Black art in the drinking of tea

Jianzhan dates back to the Song Dynasty (960-1279) and is inextricably linked to an ancient method of drinking Chinese tea.
Zhu Yun / Ti Gong

Made of local clay with iron oxide, limestone and feldspar, Jianzhan is heavier than most porcelain cups.

The Jianzhan, or Jian teacup, is a famous porcelain item dating to the Song Dynasty (960-1279). It is known as Tenmoku ware in Japan, named after Tianmu Mountain in Lin’an City, Zhejiang Province, where it is believed to have originated.

It is said that a number of Japanese monks encountered the vessels when they traveled to temples on the mountain. Exported to Japan for use in tea ceremonies, the ware became highly prized afterward. 

Jian refers to Jian’an, an ancient prefecture in today’s Jian’ou, Fujian Province. In the 1970s, research jointly done by Fujian Museum and Xiamen University at the Luhuaping kiln site in the province revealed that the ware was created in the Northern Song Dynasty (960-1127), thrived in the Southern Song Dynasty (1127-1279) and went into decline in the late Yuan Dynasty (1279-1368).

Made of local clay with iron oxide, limestone and feldspar, Jianzhan is heavier than most porcelain cups and sounds like metal when tapped. The tai, or base for the ware is thick, rough and black while the glazes are dense, streaky and runny.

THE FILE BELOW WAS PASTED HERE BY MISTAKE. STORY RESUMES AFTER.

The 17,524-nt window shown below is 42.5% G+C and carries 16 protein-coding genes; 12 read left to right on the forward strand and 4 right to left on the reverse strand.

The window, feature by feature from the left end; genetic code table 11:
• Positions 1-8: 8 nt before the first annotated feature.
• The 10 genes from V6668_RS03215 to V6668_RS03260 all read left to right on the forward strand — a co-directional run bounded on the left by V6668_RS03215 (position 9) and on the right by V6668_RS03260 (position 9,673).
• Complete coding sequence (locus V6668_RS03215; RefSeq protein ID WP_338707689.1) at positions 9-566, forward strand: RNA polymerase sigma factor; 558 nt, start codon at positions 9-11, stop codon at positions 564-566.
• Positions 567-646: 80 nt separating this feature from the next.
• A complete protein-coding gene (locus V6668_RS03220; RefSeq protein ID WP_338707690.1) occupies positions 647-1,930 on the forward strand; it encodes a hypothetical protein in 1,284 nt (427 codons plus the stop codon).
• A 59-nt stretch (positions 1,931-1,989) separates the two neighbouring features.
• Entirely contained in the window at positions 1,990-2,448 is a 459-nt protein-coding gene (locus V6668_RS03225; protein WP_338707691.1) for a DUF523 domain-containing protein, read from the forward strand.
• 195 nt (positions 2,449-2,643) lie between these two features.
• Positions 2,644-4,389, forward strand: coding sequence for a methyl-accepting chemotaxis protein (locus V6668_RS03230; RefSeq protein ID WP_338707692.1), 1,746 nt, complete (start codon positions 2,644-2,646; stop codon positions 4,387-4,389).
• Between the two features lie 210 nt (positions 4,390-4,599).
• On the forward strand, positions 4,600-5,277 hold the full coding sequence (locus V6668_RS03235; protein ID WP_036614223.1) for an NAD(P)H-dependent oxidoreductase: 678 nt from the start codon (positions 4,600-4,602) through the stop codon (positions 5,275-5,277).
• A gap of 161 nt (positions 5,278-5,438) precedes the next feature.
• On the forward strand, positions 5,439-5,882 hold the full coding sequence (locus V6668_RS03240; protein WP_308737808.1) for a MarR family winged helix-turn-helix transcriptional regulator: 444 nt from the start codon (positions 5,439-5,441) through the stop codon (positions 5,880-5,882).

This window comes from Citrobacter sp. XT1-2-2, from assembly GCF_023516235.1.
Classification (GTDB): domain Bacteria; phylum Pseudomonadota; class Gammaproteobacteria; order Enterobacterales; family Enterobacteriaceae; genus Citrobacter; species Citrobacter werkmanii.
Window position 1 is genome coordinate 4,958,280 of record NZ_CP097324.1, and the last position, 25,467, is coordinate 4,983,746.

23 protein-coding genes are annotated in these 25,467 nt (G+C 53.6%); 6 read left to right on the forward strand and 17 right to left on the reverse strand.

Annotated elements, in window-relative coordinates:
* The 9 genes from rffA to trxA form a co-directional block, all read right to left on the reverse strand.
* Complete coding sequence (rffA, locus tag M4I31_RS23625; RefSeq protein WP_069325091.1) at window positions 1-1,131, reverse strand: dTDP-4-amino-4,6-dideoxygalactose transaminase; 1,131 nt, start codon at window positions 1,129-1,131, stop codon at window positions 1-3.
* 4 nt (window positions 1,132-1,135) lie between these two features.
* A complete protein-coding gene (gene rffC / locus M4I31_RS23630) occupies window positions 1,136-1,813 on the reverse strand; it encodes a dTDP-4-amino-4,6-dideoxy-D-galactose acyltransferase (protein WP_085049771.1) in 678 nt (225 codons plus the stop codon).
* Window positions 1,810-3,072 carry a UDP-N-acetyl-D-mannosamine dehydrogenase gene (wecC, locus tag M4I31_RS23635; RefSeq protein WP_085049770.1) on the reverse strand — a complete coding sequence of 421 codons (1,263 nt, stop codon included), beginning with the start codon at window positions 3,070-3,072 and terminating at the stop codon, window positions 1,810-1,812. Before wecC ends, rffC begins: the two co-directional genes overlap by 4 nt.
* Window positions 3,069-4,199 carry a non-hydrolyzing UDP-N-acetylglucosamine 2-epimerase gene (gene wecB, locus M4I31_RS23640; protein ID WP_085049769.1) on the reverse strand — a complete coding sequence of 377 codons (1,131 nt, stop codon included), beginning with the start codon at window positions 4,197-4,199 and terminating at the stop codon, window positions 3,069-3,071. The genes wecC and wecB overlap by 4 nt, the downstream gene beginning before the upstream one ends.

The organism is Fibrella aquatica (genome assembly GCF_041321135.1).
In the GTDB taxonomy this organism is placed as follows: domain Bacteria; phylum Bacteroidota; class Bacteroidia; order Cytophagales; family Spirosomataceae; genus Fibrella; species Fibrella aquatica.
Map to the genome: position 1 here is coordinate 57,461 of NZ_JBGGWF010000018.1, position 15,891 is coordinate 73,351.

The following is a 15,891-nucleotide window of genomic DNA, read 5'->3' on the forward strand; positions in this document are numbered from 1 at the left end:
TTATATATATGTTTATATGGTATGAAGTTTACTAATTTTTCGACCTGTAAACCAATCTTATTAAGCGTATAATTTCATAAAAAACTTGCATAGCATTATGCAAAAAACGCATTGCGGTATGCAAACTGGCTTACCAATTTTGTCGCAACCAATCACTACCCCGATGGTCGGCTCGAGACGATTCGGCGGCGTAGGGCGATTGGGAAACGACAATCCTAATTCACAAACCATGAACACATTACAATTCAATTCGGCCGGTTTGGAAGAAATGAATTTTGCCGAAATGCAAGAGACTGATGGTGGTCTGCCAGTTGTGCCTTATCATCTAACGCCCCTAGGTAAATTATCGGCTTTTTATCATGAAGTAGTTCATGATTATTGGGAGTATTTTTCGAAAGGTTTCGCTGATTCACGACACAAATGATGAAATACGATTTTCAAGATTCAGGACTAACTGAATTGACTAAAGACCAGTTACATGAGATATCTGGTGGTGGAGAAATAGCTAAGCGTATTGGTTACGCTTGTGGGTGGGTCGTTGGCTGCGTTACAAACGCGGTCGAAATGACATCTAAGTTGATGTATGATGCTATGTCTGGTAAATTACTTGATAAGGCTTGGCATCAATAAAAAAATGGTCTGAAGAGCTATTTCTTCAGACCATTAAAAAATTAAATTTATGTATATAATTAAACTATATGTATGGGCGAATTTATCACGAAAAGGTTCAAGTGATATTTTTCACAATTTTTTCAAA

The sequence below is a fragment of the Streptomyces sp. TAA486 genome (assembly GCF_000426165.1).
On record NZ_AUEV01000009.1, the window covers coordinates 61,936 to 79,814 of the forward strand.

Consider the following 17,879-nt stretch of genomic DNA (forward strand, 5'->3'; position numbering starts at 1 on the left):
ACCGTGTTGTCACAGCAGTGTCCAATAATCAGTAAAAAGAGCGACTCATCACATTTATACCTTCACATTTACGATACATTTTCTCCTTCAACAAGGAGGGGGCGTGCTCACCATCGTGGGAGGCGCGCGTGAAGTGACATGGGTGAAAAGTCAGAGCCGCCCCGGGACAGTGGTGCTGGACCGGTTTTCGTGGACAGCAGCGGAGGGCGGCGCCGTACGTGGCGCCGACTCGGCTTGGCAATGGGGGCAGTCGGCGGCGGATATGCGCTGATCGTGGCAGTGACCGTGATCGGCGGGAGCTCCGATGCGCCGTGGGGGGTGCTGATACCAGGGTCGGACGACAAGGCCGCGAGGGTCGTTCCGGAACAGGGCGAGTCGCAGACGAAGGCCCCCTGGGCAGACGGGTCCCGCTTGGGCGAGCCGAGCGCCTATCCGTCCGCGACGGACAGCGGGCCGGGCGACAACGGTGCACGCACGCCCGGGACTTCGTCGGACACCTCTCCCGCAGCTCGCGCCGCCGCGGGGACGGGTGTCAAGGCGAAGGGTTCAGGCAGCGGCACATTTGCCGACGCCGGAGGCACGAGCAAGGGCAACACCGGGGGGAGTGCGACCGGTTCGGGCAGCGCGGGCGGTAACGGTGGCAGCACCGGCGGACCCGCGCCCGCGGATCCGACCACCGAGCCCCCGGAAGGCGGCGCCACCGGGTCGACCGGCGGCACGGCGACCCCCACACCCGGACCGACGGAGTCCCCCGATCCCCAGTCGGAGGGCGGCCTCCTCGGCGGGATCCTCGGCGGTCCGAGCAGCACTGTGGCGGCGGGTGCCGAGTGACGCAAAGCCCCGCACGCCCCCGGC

“The clay and glaze are high in iron content, around 8 percent, one of the characteristics of Jianzhan. The taste of tea served from Jianzhan is different from others,” says Wei Shangren, one of the founders of the Jian Kiln & Jianzhan Association of Jianyang. “Many believe the material of the ware can soften the water.” 

Wei was in Shanghai recently to give a talk as part of the 2018 Huxinting Tea Culture Festival at the Beaufort Terrace & View in Yuyuan Garden.

Zhu Yun / Ti Gong

Wei Shangren, an expert on Jianzhan, has devoted himself to promoting the history and culture of the ancient teacup.

The patterns on Jianzhan include hare’s fur, oil spot, Chinese francolins, mirror black glaze, persimmon-like red glaze and the rarest yaobian glaze of silver spots on black and an appearance of stars twinkling in space. 

“Instead of normal jet black, the blackness of Jianzhan coexists with dark cyan and reflection of metallic crystals. Around 90 percent of the vessels are with the pattern of hare’s golden fur among which those with long and thin ‘fur,’ or streak, are the best,” says Wei.

Only four Jianzhan have been found with the yaobian glaze effect. Three are on Japan’s list of national treasures and are displayed at Seikado Bunko Art Museum, Fujita Museum and the Daitoku-ji Temple. 

The fourth was unearthed by a migrant worker on the site of a chemical plant in Hangzhou’s Shangcheng District in 2009. He sold it to a dealer for 1,500 yuan (US$240). Although a quarter of the piece was missing, the dealer resold it to the owner of an antiques store for 15,000 yuan. Later, a man from Fujian Province spent hundreds of thousands of yuan to acquire it. It is now owned by a collector living in Hangzhou.

“The treasure was once exhibited in Hangzhou. Over 200 people from Jianyang and 300-500 Japanese paid a special visit to it,” says Wei. “The production yield of Jianzhan was very low ─ only a few out of hundreds of thousands of wares were complete as people used firewood to fire vessels. Today, with the help of electrical kilns, the yield ranges from 15 to 85 percent depending on the skills of the craftsmen.”